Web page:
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Steelers-Raiders rivalry rich with NFL history |

Steelers-Raiders rivalry rich with NFL history

| Saturday, December 8, 2018 4:45 p.m
Franco Harris (32) of the Pittsburgh Steelers eludes tackle by Jimmy Ware of the Oakland Raiders on a 42-yard run to score the winning touchdown in the American Conference playoff game in Pittsburgh, Sunday, Dec. 23, 1972. Harris' 'Immaculate Reception' came when a desperation pass to a teammate bounced off a Raiders defender. The touchdown gave Pittsburgh a 13-7 lead with five second left in the game. (AP Photo/Harry Cabluck)

The Pittsburgh Steelers played their first game at the Oakland-Alameda County Coliseum on Oct. 25, 1970, and from that point over the next six years, two months and two days, the Steelers would visit the multi-purpose park six times.

The franchises never have shared the same division. But during their common heydays, it seemed like they did.

“It felt like we went out there every year,” four-time Steelers Super Bowl champion running back Rocky Bleier said. “And it felt like we played them twice a year: once in the regular season and again in the playoffs or (conference) championship game.”

The Steelers and Raiders did, in fact, meet nine times over five seasons between 1972-76. The Steelers played just as often at the Oakland Coliseum in that span (five times) as they did the home stadiums of AFC North rivals Cleveland, Cincinnati and Houston.

“You knew going there,” Bleier said of Oakland, “that their fans were absolutely rabid.”

The Black-and-Gold. The Silver-and-Black. Two iconic American sports franchises. Sunday’s 4:25 p.m. Steelers-Raiders matchup might not necessarily be the most anticipated NFL game of the day, but that is only because the 2018 Raiders are 2-10.

Ask any football fan over 50, though: Steelers-Raiders instantly conjures up memories of what was once must-see NFL TV.

“It brings me back to my childhood,” Raiders coach Jon Gruden said this week, “and really when I fell in love with football was watching these two teams play.”

Adding extra nostalgia is Sunday’s meeting almost certainly will be the final one in Oakland. The Raiders announced their intention to move to Las Vegas, ending a history of Steelers-Raiders games in Northern California that dates to a 31-14 Raiders win on that October day 38 years ago.

Steelers coach Mike Tomlin this week gave his players what veteran guard Ramon Foster called “a history lesson” for playing in what is one of the NFL’s oldest stadiums.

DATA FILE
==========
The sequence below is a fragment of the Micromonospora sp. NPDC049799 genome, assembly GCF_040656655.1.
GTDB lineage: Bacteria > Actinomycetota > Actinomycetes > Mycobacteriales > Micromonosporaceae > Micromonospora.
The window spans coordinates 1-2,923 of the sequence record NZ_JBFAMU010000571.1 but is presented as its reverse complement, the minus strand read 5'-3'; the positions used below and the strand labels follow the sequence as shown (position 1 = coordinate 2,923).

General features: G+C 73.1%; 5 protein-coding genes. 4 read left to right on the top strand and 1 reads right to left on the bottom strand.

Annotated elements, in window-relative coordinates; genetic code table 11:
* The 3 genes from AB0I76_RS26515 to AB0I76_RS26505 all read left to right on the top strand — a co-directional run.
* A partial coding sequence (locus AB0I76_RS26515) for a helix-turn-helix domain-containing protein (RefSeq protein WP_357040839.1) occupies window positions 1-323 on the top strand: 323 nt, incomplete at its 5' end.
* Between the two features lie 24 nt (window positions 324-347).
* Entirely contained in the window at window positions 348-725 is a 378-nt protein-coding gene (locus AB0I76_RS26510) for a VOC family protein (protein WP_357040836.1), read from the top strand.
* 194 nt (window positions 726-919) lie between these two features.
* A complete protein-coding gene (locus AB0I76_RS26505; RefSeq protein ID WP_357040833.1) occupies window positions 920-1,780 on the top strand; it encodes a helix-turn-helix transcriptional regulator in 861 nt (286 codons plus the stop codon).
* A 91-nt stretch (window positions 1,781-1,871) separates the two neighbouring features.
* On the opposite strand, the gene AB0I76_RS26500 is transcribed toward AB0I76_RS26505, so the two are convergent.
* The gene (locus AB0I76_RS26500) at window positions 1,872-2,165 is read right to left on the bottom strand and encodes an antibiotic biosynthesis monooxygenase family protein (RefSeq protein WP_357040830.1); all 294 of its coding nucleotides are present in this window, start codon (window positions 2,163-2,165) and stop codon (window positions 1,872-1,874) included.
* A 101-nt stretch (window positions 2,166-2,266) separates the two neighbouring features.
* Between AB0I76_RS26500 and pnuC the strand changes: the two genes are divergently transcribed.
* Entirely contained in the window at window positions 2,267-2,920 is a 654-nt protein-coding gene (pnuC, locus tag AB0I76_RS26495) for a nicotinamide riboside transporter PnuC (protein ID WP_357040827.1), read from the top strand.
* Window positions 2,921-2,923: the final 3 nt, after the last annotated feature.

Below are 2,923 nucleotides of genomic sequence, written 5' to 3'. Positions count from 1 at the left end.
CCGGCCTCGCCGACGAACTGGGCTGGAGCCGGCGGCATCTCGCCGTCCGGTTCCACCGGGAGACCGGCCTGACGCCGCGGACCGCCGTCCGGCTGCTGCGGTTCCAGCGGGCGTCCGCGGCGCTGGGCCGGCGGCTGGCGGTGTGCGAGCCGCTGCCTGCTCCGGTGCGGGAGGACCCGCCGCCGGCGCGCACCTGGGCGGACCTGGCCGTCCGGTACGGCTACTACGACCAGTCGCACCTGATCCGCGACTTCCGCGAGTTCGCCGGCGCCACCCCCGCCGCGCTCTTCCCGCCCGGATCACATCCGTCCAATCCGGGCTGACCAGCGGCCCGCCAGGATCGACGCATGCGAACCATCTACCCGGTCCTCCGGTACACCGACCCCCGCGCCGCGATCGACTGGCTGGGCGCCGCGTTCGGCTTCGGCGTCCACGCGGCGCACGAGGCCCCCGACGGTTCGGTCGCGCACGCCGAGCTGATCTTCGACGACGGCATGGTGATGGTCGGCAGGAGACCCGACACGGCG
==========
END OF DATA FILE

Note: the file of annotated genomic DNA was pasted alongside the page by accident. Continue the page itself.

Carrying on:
“He was just letting guys know where we are going,” veteran receiver Darrius Heyward-Bey said. “Into the Black Hole.”

Arguably the NFL’s most renowned fan seating section, the Black Hole is known for its colorful personalities and less-than-hospitable treatment of opposing players.

“Obviously, being a visitor in that stadium, for people who have never been before, you got the guys with costumes,” Heyward-Bey said. “And then there’s the bad locker room. I mean, it’s horrible.”

No questioning that, but that 52-year-old visiting football locker room is also the spot of one of the Steelers’ greatest moments. It’s where the franchise celebrated earning its first Super Bowl berth via a 24-13 victory Dec. 29, 1974.

That was just one of two AFC title games the Steelers played in Oakland and also part of a stretch of five consecutive seasons the Steelers and Raiders met in the postseason.

The most famed moment among those meetings, of course, came at Three Rivers Stadium: Franco Harris’ Immaculate Reception in 1972. The Hall of Fame running back will be in Oakland for Sunday’s game.

“There’s a rumor going around that Phil Villapiano is going to be escorting Franco Harris to the stadium,” Gruden said. “If that happens, that will be one of the coolest things I’ve ever seen.”

The linebacker who was covering Harris when he made the famous deflected catch, Vallapiano is one of several Raiders who, to this day, believes the Immaculate Reception was illegal.

For almost four decades until his death, eccentric Raiders owner Al Davis was among that group of Immaculate Reception truthers. And to hear Bleier tell it, it was the frosty relationship between Davis and Steelers coach Chuck Noll that led to the rivalry. The two were on the staff of the Los Angeles/San Diego Chargers together from 1960-62.

“One of the reasons that we didn’t have numbers on our practice jerseys was because of the fact that Chuck Noll just never trusted Al,” Bleier said. “And it would be harder for them to be able to spy on us and understand who’s playing what position.

“Or at least that’s how part of that story goes.”

Heyward-Bey will be the only active player on the field Sunday to have played in a game for the Steelers and the Raiders.

“There’s teams that when you think of the NFL you think of: the Steelers, the Raiders, the Cowboys,” he said. “They are the staples of the NFL. So it’s always a big game when it’s storied franchises like that.

“And, no doubt, it’s a cool place to play.”

A place where the Steelers haven’t won for 23 years and are 2-6 all-time during the regular season.

After Sunday, the next time they meet — in all likelihood — the “Oakland” will have been stripped from what is decades of history in the Oakland Raiders-Pittsburgh Steelers rivalry. Think it won’t be the same? Remember, this happened once before (the Steelers played at the Los Angeles Raiders four times in the 1980s and ‘90s), and the memories and the rivalry endured.

“There’s a lot of games to look forward to,” Steelers defensive captain Cameron Heyward said. “But when these two teams meet, there’s a lot of history that goes along with them.”

Chris Adamski is a Tribune-Review staff writer. You can contact Chris at or via Twitter @C_AdamskiTrib.

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